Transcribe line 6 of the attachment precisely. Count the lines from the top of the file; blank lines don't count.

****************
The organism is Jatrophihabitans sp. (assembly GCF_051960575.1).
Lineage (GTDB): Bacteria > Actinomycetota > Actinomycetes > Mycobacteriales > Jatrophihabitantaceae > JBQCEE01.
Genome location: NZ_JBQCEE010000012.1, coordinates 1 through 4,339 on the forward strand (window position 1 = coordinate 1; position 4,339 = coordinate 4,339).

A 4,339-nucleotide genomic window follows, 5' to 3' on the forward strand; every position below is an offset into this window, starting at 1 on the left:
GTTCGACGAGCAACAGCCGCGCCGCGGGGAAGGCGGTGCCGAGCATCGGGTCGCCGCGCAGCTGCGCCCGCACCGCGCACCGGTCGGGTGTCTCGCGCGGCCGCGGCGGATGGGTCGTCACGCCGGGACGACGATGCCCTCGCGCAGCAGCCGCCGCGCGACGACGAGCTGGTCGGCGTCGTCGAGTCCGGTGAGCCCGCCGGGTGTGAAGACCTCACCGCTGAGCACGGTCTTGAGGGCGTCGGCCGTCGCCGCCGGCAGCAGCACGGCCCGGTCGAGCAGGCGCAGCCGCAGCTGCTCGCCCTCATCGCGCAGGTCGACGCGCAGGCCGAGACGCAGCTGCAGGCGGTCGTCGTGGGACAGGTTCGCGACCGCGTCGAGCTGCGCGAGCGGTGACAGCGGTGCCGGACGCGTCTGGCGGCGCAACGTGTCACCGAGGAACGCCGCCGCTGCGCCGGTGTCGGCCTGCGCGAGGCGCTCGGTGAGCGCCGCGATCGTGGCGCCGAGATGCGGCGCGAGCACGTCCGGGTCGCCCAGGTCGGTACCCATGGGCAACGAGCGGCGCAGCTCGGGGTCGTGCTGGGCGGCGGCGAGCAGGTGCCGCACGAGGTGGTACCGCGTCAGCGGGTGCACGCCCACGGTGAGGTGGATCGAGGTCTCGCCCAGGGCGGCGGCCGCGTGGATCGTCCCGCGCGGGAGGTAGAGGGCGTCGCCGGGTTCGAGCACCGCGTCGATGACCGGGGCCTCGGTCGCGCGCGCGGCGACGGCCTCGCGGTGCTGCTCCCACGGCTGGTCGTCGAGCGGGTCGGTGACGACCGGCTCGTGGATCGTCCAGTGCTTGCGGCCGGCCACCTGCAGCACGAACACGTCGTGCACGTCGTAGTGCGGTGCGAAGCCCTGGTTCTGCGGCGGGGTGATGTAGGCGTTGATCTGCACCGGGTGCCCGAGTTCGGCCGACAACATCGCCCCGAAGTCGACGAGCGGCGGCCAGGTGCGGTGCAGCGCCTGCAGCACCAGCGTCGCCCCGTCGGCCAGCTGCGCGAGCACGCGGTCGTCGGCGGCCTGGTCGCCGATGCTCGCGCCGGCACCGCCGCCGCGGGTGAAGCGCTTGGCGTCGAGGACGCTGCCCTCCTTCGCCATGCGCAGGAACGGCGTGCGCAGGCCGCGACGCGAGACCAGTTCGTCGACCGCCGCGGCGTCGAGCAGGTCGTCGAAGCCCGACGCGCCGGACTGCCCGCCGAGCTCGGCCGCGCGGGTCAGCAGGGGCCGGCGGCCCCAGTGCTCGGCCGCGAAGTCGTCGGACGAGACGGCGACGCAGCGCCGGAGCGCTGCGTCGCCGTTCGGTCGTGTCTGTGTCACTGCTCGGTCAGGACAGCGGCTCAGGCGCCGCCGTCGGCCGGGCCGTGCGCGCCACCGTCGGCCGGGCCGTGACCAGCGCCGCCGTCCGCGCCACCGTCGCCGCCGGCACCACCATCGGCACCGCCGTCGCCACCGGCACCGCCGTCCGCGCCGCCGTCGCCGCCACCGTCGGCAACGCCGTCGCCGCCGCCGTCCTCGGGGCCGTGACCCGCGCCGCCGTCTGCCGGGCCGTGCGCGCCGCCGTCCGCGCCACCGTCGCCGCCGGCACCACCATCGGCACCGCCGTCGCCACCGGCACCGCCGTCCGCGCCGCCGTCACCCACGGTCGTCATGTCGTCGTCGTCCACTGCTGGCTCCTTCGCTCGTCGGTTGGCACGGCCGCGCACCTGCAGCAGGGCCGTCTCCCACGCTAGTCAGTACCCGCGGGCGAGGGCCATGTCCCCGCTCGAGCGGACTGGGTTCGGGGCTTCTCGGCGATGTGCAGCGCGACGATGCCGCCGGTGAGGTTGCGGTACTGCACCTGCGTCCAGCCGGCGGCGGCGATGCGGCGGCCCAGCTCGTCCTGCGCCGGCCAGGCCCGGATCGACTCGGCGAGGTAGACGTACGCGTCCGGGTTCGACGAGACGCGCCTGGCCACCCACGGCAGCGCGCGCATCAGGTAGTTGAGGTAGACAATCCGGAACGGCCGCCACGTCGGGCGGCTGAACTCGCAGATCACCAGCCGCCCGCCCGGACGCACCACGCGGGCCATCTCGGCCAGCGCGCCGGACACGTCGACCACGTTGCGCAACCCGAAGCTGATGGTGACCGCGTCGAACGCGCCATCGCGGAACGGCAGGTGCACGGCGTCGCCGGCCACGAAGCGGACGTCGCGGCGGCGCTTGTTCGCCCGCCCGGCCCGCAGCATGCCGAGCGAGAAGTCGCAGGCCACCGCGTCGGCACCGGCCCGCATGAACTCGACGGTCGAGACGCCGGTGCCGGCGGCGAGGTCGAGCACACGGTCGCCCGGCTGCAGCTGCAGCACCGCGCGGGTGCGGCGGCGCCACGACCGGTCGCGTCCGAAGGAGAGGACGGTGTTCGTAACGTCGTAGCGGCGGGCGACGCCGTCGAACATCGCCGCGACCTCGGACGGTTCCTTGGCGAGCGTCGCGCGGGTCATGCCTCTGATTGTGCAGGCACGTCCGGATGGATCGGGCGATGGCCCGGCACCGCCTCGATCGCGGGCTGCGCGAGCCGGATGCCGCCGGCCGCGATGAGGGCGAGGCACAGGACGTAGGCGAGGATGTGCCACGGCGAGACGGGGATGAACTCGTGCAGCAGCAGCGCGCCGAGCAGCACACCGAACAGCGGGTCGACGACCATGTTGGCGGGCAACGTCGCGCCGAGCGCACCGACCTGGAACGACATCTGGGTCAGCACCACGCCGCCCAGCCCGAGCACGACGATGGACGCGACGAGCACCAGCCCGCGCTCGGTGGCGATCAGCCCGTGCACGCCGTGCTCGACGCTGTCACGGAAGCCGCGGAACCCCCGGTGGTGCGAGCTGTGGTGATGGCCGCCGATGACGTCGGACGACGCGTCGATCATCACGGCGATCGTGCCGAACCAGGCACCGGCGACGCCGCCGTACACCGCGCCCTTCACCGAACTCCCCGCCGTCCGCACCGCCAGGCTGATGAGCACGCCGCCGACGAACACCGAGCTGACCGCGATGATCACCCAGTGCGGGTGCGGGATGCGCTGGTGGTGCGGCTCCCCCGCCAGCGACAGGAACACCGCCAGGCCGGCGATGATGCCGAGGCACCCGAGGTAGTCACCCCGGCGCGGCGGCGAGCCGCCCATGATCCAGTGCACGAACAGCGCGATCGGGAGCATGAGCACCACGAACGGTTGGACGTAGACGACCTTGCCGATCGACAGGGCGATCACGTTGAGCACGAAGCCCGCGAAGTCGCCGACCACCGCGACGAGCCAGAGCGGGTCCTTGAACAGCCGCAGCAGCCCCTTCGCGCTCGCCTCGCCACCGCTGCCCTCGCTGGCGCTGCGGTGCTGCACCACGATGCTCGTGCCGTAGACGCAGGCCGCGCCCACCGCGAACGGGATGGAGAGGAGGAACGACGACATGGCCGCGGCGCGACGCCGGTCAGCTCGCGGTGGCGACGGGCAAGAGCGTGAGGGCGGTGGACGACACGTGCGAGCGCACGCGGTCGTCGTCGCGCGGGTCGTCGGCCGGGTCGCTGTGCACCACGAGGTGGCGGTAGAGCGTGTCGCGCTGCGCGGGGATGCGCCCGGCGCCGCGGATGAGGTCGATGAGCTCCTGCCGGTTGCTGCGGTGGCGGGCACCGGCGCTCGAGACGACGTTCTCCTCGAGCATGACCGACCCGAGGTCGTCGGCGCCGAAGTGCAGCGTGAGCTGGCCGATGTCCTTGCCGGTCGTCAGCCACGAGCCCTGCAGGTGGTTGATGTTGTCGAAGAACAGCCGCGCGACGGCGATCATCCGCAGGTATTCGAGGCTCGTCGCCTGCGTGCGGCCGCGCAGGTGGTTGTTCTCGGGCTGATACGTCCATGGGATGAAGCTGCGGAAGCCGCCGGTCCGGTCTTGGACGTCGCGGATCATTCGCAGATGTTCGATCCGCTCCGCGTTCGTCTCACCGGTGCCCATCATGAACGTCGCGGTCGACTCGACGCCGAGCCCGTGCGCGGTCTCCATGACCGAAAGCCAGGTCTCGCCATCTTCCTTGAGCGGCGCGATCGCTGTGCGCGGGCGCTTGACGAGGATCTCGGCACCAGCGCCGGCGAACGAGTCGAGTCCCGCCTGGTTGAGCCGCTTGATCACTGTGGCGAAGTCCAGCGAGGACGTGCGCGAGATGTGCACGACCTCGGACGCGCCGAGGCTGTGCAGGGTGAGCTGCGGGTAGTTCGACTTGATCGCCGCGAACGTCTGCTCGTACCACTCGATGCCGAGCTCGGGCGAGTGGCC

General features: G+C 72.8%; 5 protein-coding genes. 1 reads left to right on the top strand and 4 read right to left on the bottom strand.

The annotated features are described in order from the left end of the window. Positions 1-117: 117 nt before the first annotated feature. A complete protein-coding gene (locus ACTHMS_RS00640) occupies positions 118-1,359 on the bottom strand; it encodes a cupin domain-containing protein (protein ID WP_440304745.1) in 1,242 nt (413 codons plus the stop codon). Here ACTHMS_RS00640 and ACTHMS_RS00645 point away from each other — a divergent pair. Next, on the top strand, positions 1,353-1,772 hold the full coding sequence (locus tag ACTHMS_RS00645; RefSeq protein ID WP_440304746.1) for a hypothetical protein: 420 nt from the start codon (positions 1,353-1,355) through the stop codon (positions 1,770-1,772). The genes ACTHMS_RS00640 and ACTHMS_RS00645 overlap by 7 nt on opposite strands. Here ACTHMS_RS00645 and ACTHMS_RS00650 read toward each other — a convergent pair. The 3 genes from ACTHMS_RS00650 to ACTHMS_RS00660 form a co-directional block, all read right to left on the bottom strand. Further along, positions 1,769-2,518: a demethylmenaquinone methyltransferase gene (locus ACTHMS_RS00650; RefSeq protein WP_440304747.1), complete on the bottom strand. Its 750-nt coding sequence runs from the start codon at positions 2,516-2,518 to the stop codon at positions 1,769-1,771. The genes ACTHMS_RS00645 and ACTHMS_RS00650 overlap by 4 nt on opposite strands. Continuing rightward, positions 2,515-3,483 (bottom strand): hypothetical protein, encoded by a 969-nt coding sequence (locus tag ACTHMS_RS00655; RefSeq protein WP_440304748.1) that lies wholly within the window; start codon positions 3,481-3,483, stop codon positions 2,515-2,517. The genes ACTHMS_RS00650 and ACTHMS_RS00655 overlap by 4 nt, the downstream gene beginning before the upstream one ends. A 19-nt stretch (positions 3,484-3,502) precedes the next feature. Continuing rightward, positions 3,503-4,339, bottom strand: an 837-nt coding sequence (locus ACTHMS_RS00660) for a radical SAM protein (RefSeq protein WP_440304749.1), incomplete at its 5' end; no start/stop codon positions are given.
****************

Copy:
General features: G+C 72.8%; 5 protein-coding genes. 1 reads left to right on the top strand and 4 read right to left on the bottom strand.